Many large boxes, stacked in the back of a car, with the back seats folded down.
This is a whole cow, shoved, somehow, into the back of my little Pontiac Vibe.

Going back to my plate of delicious food. Knowing what you know of the vegetables, you may still say that my burger is still the less sustainable option on my plate. In my personal opinion, it isn’t. The beef in that burger comes from a local farm where I purchased the whole cow. I like to point out that this farm also grows food and uses the composted manure from their cattle to help fertilize their crop, which is so much better for the soil and the plants than synthetic fertilizers. While I may not have gotten the hide, I did get the bones, the various cuts of meat, meat that didn’t make the cut (pun intended) was turned into ground beef. I also skipped out on the organs, but the butcher (who is attached to the farm) did keep them and hopefully was able to sell them in his market. Now, we do not eat enough beef to make a full cow worth it, so I split it among 4 other families. So what you can see here is I did not buy mass produced meat (which is definitely not a sustainable option), little of my cow went to waste, the meat I received came in minimal, paper packaging, and didn’t travel far to get from the farm to the butcher, nor did it travel far to get from the butcher to my home. Additionally because I wanted yummy fresh, local meat but couldn’t take on a whole cow, I was able to have 4 other families make a more sustainable meat option (we all live in the metro area and usually shop at places like Great Canadian Superstore, so this beef option wouldn’t usually be our first go-to). Ultimately, the meat from the burger had far less impact on the environment than if I had gone to, say, a chain restaurant. Another good note here is that that bun was homemade and the pickles were all from cucumbers I grew fresh in my garden. The overall plastic footprint of the burger is minimal, the carbon footprint is below average (as it is still meat from a cow, but the cow was not transported), and the water footprint is also smaller.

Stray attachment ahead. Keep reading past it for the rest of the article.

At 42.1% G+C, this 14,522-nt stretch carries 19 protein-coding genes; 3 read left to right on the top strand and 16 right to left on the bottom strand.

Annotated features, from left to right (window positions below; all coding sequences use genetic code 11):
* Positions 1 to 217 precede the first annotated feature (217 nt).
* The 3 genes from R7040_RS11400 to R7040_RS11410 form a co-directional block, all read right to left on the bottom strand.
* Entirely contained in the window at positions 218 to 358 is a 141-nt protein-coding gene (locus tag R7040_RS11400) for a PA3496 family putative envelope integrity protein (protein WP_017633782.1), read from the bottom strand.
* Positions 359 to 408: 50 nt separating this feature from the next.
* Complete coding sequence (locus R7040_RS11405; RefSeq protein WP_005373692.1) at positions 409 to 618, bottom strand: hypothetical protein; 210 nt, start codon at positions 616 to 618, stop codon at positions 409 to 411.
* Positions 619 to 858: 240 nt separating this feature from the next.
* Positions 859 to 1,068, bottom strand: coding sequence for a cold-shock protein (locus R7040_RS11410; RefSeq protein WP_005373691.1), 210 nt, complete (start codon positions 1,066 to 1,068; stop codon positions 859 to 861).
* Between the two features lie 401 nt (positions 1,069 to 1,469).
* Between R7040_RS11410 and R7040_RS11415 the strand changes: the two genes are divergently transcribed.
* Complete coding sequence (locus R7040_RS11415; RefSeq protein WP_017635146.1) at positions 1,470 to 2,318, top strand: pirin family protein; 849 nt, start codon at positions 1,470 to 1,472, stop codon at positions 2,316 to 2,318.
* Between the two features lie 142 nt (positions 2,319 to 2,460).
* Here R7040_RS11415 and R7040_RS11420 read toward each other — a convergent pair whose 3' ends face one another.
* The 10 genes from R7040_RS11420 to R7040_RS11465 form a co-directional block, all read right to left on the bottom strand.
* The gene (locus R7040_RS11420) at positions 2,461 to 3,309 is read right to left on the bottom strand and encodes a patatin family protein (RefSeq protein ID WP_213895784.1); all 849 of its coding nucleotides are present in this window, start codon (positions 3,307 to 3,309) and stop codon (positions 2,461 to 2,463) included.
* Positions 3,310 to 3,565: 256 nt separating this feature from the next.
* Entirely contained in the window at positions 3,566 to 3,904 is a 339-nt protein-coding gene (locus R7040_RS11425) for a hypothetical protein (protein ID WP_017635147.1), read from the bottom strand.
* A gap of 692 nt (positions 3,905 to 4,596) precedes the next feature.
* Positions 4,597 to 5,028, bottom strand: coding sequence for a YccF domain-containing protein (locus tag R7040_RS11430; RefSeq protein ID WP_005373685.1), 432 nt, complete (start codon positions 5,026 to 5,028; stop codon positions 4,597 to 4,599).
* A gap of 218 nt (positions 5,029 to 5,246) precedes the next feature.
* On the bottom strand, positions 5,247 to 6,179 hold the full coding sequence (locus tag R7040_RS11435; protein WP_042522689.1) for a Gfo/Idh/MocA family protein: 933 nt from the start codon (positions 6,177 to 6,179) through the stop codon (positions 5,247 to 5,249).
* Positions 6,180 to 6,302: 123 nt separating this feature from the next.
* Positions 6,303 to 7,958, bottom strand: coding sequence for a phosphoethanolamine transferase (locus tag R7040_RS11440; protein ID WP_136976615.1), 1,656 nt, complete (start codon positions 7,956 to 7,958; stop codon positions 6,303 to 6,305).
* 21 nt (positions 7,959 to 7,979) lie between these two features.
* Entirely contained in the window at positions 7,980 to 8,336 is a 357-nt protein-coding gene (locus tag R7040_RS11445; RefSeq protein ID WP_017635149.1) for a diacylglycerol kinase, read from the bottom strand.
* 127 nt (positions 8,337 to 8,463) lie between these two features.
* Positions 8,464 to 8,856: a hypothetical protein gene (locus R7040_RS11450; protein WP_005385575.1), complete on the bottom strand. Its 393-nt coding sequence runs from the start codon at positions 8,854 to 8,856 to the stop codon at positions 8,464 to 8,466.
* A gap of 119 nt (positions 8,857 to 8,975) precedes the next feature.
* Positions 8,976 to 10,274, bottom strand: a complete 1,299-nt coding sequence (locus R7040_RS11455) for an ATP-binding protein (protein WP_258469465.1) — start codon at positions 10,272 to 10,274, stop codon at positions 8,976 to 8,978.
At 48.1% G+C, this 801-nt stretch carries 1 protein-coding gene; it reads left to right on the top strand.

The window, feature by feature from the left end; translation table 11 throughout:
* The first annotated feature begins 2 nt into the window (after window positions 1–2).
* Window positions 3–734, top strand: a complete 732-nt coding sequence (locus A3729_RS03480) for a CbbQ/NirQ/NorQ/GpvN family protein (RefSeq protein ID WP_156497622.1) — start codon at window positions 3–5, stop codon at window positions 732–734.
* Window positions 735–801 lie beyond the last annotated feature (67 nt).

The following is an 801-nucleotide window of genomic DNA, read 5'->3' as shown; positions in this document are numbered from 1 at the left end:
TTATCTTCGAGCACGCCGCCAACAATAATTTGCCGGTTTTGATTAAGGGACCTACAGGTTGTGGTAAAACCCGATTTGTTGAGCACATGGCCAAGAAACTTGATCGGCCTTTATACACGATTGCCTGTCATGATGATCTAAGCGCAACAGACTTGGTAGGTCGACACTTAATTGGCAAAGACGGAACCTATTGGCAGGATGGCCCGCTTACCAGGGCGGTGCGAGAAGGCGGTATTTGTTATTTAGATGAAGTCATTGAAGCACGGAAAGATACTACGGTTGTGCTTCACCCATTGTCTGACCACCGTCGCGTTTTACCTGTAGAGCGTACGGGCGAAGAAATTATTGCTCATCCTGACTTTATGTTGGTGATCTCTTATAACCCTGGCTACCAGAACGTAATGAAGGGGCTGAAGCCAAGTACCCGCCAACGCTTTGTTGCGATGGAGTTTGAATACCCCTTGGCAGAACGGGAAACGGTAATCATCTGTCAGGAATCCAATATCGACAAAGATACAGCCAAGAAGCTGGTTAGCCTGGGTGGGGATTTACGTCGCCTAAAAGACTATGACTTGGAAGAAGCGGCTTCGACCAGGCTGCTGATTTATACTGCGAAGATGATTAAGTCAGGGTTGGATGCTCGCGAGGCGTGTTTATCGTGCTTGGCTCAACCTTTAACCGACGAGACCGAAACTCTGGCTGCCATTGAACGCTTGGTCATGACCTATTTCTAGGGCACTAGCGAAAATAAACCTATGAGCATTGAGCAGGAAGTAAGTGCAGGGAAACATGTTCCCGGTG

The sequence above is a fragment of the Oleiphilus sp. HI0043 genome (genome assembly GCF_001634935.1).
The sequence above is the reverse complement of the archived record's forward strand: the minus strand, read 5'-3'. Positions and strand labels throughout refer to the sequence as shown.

Basket with many different sized cucumbers in it
Lookie these homegrown monstrosities!
Clear glass jar filled with cucumbers, dill, garlic, and vinegar.
One of the first jars of homemade pickles I ever made!
6 golden buns sitting on parchment paper
Is there anything better than a home baked bun?

But those veggies? The tomatoes were grown locally, but likely in a greenhouse; how much power was required to keep that greenhouse running; how many contaminates are added to the soil? How much water is used? And the international veggies all took a very long car ride to get to my house. Without doing proper calculations (because I’m not a scientist, I am you regular Joe-shmo consumer who is basing my judgement on the parts of this equation that I understand) I am going to make the calculated guess that my veggies have an equal-to or higher carbon footprint to that of the burger on my plate.

So that makes another valuable point to the teeter totter here. How much information do I know about the choices I am making? If my information is limited, all I know is I have a cheese burger and roasted veggies on my plate, I am going to agree that yes, the vegetables are the more sustainable part of my meal. But the more information I’m given, the clearer the image becomes of the sustainability in each option.

Two vacuum sealed bags containing palak paneer.
I recently made up a bunch of Palak paneer and it was SOOOO yummy, I had to make sure I had more for the freezer. I pack them in these bags so I don’t need to worry about freezer burn.

So when you’re trying to live in a more sustainable fashion and trying to make changes to everyday actions, try to look into what the impact of each action is before coming to the conclusion of which is more sustainable. And try to remember that sustainability can also be a point of view. Is vacuum sealing my freezer food in bags better for the environment, or should I be storing all my food in reusable plastic containers? It doesn’t matter which you view to be more sustainable, and you shouldn’t pass judgement on others for what they’ve deemed to be more important. Personally, I vacuum seal because it means that my food is less likely to get freezer burnt and is therefore less likely to go to waste.